Often we want to display data as a bar chart where a few observations have large values compared to the rest. Comparison between the smaller values becomes hard as the small bars are squeezed by the tall bars. Here is an example data, and a bar chart showing the data.

The large values for categories E and F take up most of the data range on the Y axis, making it harder to view the rest of the data. There is plenty of discussion about this on the Web. Peltier Tech Blog and Chandoo provide some examples and recommendations.

One option (frowned upon by many experts for Bar Chart) is to use a log Y axis. I wrote an article on How to use log axes with ODS Graphics bar charts which generated many good comments. Notwithstanding that, here is what this data would look like with a log Y-Axis.

Here I have used a log base 2 axis, with a baseline of 0.5. There are some problems here including the following:

- For bar charts, the magnitudes are decoded by their linear association with the lengths of each bar. Using a log transform breaks that association.
- To apply a log transformation, the Y axis must have all positive values (> 0). So, I have to set the baseline to a value greater than zero. This also breaks the association between magnitude and length. Also, the choice of baseline intercept value is arbitrary.
- However, some feel this is OK in special cases when a users is specifically aware of the use of log axes.

Another recommended way is to use a broken Y-Axis. In this case, a break is inserted into the continuous range of the Y axis, and the break is indicated by icons on the graph. "Full Panel Breaks" have been recommended, and here is what that would look like using GTL:

For the above graph, I have used the following process using SAS 9.2 GTL:

- Use a Layout Lattice container with two stacked cells.
- Draw a same bar chart in each cell.
- Use ColumnDataRange=Union to ensure all the x values are aligned.
- Use appropriate axis ranges (ViewMin / Viewmax) to set the data ranges.
- The lower cell only shows the data for the shorter bars. The taller bars flow out of the cell.
- The upper cell shows only the top ends of the data, so only the tallest bars show there.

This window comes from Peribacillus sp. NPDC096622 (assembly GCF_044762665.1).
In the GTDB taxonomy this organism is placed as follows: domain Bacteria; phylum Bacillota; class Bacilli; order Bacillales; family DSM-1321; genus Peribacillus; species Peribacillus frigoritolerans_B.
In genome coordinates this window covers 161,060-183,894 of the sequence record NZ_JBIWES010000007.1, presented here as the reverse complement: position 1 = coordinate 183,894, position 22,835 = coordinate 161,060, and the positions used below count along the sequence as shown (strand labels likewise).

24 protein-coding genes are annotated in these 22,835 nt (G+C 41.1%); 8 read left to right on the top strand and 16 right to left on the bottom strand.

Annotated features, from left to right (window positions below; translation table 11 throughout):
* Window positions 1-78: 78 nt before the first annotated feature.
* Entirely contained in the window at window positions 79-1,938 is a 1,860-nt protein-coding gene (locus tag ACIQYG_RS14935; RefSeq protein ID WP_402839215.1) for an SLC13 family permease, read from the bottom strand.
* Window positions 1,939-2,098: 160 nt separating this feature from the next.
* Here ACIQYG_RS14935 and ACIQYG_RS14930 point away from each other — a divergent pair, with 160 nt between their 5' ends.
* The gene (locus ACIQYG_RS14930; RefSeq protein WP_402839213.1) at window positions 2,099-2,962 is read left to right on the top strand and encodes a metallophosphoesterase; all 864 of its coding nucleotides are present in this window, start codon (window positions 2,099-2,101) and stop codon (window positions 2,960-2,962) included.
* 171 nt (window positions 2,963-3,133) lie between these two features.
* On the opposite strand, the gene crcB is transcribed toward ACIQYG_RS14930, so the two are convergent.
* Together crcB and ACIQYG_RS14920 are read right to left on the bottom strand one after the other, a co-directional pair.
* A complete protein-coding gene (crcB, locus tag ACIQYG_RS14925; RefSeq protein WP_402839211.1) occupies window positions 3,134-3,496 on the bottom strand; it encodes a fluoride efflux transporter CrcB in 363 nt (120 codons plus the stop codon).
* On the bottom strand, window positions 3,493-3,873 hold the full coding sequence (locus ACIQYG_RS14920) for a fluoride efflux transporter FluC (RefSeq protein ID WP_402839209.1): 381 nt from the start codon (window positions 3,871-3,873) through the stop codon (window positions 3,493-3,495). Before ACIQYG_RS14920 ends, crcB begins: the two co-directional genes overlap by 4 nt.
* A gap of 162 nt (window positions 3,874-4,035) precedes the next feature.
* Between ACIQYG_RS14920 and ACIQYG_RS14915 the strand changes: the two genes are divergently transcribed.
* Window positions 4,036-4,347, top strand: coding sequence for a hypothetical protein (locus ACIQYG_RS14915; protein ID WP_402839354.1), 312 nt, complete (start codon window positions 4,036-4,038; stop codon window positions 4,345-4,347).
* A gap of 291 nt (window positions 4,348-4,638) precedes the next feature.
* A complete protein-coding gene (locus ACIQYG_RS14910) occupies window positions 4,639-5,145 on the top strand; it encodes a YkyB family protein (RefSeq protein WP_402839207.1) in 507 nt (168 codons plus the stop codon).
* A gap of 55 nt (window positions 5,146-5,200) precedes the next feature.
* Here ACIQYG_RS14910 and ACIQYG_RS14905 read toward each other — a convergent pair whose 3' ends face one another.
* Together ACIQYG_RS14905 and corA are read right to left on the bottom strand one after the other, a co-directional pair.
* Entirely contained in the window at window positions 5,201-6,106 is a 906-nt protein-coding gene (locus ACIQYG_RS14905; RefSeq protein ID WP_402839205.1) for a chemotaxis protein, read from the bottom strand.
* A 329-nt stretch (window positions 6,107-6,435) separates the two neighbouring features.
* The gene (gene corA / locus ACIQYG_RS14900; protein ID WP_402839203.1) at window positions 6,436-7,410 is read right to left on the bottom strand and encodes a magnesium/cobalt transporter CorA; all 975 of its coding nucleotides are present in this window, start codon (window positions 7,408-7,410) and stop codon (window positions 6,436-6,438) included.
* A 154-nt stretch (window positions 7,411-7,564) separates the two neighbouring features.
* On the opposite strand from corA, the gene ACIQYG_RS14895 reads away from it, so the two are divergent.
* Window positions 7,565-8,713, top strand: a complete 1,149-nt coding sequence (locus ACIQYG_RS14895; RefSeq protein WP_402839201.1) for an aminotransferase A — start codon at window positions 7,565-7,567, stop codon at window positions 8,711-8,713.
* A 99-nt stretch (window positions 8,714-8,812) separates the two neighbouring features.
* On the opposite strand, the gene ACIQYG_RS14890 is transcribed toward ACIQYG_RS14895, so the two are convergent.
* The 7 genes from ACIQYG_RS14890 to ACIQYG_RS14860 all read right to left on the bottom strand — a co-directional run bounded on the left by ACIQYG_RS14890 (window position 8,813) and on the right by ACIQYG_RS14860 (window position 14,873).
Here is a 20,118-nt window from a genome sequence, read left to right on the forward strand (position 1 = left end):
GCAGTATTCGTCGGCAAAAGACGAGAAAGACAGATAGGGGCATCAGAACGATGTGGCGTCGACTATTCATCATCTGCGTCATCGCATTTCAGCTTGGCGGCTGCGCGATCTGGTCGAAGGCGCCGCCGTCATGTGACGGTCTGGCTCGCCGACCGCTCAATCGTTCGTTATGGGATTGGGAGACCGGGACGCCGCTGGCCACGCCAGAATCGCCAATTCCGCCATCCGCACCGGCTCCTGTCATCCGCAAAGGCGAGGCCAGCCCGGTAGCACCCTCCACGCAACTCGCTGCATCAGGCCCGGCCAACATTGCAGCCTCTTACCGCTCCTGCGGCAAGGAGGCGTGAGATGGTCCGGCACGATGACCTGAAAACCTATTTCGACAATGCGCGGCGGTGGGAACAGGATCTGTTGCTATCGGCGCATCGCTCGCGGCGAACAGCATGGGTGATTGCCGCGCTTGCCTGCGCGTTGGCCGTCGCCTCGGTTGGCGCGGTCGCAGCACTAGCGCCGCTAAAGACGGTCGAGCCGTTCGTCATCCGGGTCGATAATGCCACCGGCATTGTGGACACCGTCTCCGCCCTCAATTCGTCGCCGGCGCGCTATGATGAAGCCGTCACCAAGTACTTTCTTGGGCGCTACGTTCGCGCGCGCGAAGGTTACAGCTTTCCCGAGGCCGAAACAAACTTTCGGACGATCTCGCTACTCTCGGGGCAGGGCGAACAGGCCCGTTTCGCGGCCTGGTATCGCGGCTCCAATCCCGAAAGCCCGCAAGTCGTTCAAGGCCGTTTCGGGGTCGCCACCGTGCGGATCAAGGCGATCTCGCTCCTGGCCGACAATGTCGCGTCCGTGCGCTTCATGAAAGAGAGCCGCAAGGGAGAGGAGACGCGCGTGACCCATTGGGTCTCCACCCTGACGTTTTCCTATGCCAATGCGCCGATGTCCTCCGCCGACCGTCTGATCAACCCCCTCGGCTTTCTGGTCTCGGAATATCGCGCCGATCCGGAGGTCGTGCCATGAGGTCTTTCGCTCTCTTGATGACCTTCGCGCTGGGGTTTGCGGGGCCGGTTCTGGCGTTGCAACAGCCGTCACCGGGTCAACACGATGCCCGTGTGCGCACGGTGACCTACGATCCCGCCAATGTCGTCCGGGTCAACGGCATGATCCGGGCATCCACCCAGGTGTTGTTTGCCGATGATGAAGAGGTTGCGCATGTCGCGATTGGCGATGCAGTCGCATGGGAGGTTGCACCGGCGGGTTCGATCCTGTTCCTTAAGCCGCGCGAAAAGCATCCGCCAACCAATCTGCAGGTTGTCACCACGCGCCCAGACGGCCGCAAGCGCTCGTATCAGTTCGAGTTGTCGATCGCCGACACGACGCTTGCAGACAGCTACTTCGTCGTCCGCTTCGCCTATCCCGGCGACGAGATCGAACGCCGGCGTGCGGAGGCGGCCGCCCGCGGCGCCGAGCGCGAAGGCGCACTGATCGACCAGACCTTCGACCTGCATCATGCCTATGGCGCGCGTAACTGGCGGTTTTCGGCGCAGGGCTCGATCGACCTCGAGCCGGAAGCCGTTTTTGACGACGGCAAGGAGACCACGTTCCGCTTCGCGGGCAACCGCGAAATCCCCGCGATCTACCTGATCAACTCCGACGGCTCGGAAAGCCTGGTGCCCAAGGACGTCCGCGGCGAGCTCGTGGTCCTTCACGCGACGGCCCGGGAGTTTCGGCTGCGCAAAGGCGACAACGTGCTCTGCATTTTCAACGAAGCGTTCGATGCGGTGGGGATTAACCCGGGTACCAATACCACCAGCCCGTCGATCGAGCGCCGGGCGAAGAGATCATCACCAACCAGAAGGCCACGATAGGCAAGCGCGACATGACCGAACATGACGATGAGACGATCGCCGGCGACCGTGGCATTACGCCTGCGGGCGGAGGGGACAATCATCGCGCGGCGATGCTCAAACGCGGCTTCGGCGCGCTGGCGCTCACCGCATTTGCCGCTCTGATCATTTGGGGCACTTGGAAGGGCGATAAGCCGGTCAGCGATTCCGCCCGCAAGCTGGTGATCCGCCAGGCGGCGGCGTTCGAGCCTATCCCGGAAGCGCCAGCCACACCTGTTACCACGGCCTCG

- Cell heights and tick values are adjusted to provide even tick interval in both cells.
- With SAS 9.2, there is no easy way to add a "squiggle" or break icon in the axis, but it can be done using SAS 9.3.

In the above graph it is easier to compare the shorter bars, but now one has lost the perspective on how they compare with the tall bars.

Jon Peltier favors drawing a panel of two bar charts, one with the full Y data range, and the other with a range that grows the smaller bars allowing the taller ones to get clipped. He also adds a "fade the tall bars into the clouds" effect to the top ends of the tall bars. See last example in the Peltier Tech blog.

With SAS 9.3, we have another neat option shown below:

Here, we have drawn the full y-axis in the top cell, and the magnified y-axis in the lower cell. We have also added arrow caps to the bars that are now extending beyond the cell. This has some benefits.

- Comparison of all the bars can be done in the upper cell.
- Comparison of the smaller bars is easier in the lower cell due to magnification.
- Height of the taller bars will not be mistaken to be only their clipped heights.
- The end caps make it very clear that these taller bars are clipped.

The data to make this graph is shown below. We have created a couple of extra columns to control the HighLow plot by clipping the data at "20", and another column to add caps when the bars are clipped.

**Full SAS code :** SAS93_Code

## 4 Comments

I disagree that the log axis is "frowned upon by many experts." It is true that a log transformation is hard for a non-technical person to interpret, and therefore it should be discouraged for graphics that appear in business reports. However, remember that "SG" stands for "Statistical Graphics." For graphs that are intended to show statistical content and are intended for scientific purposes, the log axis (especially Log10 and natural log) should be the PRIMARY way to solve this problem. None of the other approaches are nearly as useful. Furthermore, in scientific journals and books, you will rarely see a broken Y-axis or a graph with arrows. Those techniques are suitable for

USA Today, but not for technical reports, papers, and journal articles.I was specifically referring to use of log axis with Bar Charts. For other graph types like Dot Plots, log axes are often used.

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